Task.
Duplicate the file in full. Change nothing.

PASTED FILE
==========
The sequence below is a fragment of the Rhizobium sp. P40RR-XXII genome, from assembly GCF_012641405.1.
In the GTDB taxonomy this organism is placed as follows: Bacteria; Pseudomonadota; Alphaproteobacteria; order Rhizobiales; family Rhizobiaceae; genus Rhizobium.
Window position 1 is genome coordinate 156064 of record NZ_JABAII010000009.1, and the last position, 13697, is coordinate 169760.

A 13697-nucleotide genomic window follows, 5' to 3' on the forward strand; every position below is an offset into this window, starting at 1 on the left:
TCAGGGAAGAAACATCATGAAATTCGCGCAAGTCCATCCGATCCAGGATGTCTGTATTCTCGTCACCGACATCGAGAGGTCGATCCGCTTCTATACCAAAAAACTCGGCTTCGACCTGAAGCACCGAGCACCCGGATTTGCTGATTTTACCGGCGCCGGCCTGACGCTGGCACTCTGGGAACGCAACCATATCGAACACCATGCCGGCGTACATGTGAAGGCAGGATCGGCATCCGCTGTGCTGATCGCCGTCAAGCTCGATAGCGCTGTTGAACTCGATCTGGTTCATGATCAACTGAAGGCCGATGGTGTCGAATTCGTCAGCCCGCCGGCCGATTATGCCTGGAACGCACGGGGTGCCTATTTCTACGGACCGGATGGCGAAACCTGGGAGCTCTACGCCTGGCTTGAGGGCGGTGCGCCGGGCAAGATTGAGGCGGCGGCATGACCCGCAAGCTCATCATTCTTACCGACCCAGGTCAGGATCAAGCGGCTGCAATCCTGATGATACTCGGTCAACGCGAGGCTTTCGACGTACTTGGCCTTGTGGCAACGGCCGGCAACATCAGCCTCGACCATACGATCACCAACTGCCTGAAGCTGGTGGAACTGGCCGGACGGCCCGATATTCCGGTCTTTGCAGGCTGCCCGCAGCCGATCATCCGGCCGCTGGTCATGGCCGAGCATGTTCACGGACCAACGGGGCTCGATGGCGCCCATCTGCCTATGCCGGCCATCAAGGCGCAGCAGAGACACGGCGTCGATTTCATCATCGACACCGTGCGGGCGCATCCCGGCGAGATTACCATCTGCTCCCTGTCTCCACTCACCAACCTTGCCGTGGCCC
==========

The sequence below is a fragment of the Rhizobium sp. P40RR-XXII genome, from assembly GCF_012641405.1.
In the GTDB taxonomy this organism is placed as follows: Bacteria; Pseudomonadota; Alphaproteobacteria; order Rhizobiales; family Rhizobiaceae; genus Rhizobium.
Window position 1 is genome coordinate 156064 of record NZ_JABAII010000009.1, and the last position, 13697, is coordinate 169760.

A 13697-nucleotide genomic window follows, 5' to 3' on the forward strand; every position below is an offset into this window, starting at 1 on the left:
TCAGGGAAGAAACATCATGAAATTCGCGCAAGTCCATCCGATCCAGGATGTCTGTATTCTCGTCACCGACATCGAGAGGTCGATCCGCTTCTATACCAAAAAACTCGGCTTCGACCTGAAGCACCGAGCACCCGGATTTGCTGATTTTACCGGCGCCGGCCTGACGCTGGCACTCTGGGAACGCAACCATATCGAACACCATGCCGGCGTACATGTGAAGGCAGGATCGGCATCCGCTGTGCTGATCGCCGTCAAGCTCGATAGCGCTGTTGAACTCGATCTGGTTCATGATCAACTGAAGGCCGATGGTGTCGAATTCGTCAGCCCGCCGGCCGATTATGCCTGGAACGCACGGGGTGCCTATTTCTACGGACCGGATGGCGAAACCTGGGAGCTCTACGCCTGGCTTGAGGGCGGTGCGCCGGGCAAGATTGAGGCGGCGGCATGACCCGCAAGCTCATCATTCTTACCGACCCAGGTCAGGATCAAGCGGCTGCAATCCTGATGATACTCGGTCAACGCGAGGCTTTCGACGTACTTGGCCTTGTGGCAACGGCCGGCAACATCAGCCTCGACCATACGATCACCAACTGCCTGAAGCTGGTGGAACTGGCCGGACGGCCCGATATTCCGGTCTTTGCAGGCTGCCCGCAGCCGATCATCCGGCCGCTGGTCATGGCCGAGCATGTTCACGGACCAACGGGGCTCGATGGCGCCCATCTGCCTATGCCGGCCATCAAGGCGCAGCAGAGACACGGCGTCGATTTCATCATCGACACCGTGCGGGCGCATCCCGGCGAGATTACCATCTGCTCCCTGTCTCCACTCACCAACCTTGCCGTGGCCC